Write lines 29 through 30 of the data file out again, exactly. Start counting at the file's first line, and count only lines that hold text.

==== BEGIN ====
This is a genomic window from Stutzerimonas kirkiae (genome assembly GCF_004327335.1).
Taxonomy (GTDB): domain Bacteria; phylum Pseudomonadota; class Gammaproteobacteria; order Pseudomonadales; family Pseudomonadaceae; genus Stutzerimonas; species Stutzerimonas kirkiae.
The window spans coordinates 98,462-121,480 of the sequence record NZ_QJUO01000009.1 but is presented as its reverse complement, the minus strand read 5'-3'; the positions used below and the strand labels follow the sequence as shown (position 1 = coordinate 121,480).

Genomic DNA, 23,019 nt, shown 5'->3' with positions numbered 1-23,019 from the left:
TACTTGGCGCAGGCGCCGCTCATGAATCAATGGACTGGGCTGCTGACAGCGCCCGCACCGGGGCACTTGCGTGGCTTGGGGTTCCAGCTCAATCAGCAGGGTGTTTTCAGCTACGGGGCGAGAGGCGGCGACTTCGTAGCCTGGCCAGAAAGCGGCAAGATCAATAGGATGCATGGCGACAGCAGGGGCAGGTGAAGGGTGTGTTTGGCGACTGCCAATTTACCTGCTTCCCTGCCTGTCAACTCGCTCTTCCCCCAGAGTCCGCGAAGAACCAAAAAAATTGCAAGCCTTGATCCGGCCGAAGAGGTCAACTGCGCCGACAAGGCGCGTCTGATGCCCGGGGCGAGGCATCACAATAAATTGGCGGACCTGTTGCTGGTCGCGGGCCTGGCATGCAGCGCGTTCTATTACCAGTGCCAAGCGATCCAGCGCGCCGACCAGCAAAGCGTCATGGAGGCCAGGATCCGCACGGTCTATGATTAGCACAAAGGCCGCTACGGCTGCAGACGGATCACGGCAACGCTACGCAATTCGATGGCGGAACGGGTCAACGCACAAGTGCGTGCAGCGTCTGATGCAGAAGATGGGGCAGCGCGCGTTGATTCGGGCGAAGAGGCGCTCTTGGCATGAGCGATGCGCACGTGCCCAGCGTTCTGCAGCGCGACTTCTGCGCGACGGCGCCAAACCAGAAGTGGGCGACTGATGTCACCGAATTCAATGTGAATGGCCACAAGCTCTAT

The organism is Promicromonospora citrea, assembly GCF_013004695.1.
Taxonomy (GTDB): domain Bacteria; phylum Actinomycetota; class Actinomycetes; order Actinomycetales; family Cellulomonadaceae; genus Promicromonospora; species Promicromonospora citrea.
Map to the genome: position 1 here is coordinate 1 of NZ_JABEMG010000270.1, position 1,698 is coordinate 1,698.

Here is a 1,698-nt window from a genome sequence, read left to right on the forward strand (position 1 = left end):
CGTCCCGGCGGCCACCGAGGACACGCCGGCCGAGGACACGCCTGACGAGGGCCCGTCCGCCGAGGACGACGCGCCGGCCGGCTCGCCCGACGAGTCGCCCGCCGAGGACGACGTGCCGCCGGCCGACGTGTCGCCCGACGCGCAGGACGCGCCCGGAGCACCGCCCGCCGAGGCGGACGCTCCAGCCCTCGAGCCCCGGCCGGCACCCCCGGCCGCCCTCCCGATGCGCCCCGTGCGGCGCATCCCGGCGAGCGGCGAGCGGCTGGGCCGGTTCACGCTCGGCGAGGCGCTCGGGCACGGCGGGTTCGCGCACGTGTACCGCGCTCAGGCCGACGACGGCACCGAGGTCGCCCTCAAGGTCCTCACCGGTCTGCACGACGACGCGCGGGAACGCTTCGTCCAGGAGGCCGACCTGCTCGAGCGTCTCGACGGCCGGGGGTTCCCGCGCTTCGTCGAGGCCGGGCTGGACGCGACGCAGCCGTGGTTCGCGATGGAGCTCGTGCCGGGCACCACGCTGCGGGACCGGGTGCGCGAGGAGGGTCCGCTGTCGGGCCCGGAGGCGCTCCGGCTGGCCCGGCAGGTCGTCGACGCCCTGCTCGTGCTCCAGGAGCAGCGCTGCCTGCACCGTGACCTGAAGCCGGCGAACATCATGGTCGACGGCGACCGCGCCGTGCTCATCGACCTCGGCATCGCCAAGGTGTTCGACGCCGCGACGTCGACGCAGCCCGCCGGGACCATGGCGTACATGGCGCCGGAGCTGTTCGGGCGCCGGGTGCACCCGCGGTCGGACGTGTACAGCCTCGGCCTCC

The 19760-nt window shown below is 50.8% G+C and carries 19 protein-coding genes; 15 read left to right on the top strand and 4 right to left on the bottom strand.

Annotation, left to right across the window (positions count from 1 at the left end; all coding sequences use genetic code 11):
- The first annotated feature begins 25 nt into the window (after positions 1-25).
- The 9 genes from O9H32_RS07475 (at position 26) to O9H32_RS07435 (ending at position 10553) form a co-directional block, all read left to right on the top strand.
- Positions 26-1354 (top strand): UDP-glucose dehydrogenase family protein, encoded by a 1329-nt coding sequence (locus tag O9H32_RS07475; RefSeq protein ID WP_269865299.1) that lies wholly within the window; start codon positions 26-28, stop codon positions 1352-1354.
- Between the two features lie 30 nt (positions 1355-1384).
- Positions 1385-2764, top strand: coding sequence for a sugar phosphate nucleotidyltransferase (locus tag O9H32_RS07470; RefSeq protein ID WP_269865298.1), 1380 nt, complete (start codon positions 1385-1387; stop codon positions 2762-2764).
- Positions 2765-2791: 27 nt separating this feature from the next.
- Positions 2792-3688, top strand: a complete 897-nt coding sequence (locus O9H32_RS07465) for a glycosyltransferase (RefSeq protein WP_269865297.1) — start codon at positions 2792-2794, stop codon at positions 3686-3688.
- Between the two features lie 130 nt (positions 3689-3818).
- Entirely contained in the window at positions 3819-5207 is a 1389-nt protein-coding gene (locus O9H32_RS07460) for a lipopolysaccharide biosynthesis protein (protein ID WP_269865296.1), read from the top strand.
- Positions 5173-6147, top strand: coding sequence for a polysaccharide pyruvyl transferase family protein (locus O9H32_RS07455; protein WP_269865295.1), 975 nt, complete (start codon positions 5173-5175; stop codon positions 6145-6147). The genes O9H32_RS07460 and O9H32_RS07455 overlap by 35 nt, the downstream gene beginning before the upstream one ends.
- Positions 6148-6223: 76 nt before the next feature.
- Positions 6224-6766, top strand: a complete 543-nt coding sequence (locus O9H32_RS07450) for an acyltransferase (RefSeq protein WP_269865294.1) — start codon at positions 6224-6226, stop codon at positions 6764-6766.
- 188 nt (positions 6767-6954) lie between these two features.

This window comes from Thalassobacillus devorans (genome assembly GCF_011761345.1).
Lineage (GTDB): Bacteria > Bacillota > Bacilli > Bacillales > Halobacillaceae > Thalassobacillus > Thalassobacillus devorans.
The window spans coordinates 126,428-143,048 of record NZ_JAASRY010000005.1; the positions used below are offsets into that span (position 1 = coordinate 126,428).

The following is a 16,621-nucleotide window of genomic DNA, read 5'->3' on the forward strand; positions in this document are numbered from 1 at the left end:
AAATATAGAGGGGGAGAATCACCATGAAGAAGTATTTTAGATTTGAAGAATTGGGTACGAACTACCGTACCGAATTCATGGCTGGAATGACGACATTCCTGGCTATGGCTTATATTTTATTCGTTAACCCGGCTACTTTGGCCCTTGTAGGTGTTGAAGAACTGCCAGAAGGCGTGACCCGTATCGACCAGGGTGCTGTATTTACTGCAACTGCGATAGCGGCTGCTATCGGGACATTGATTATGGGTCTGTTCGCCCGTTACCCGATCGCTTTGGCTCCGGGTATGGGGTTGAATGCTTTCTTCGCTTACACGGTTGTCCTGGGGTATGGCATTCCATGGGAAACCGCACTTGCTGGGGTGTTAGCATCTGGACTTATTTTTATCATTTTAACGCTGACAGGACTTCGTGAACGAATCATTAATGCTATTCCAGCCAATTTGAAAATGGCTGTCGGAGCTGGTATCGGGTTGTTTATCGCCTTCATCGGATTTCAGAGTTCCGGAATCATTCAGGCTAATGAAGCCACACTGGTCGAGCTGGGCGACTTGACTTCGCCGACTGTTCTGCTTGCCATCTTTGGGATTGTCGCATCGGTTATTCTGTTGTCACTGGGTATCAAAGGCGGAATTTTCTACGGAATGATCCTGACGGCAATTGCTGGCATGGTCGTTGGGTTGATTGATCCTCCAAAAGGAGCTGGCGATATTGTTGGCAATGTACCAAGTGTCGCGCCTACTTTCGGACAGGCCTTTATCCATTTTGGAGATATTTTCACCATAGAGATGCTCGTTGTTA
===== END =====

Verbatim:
The following is a 16,621-nucleotide window of genomic DNA, read 5'->3' on the forward strand; positions in this document are numbered from 1 at the left end:
AAATATAGAGGGGGAGAATCACCATGAAGAAGTATTTTAGATTTGAAGAATTGGGTACGAACTACCGTACCGAATTCATGGCTGGAATGACGACATTCCTGGCTATGGCTTATATTTTATTCGTTAACCCGGCTACTTTGGCCCTTGTAGGTGTTGAAGAACTGCCAGAAGGCGTGACCCGTATCGACCAGGGTGCTGTATTTACTGCAACTGCGATAGCGGCTGCTATCGGGACATTGATTATGGGTCTGTTCGCCCGTTACCCGATCGCTTTGGCTCCGGGTATGGGGTTGAATGCTTTCTTCGCTTACACGGTTGTCCTGGGGTATGGCATTCCATGGGAAACCGCACTTGCTGGGGTGTTAGCATCTGGACTTATTTTTATCATTTTAACGCTGACAGGACTTCGTGAACGAATCATTAATGCTATTCCAGCCAATTTGAAAATGGCTGTCGGAGCTGGTATCGGGTTGTTTATCGCCTTCATCGGATTTCAGAGTTCCGGAATCATTCAGGCTAATGAAGCCACACTGGTCGAGCTGGGCGACTTGACTTCGCCGACTGTTCTGCTTGCCATCTTTGGGATTGTCGCATCGGTTATTCTGTTGTCACTGGGTATCAAAGGCGGAATTTTCTACGGAATGATCCTGACGGCAATTGCTGGCATGGTCGTTGGGTTGATTGATCCTCCAAAAGGAGCTGGCGATATTGTTGGCAATGTACCAAGTGTCGCGCCTACTTTCGGACAGGCCTTTATCCATTTTGGAGATATTTTCACCATAGAGATGCTCGTTGTTA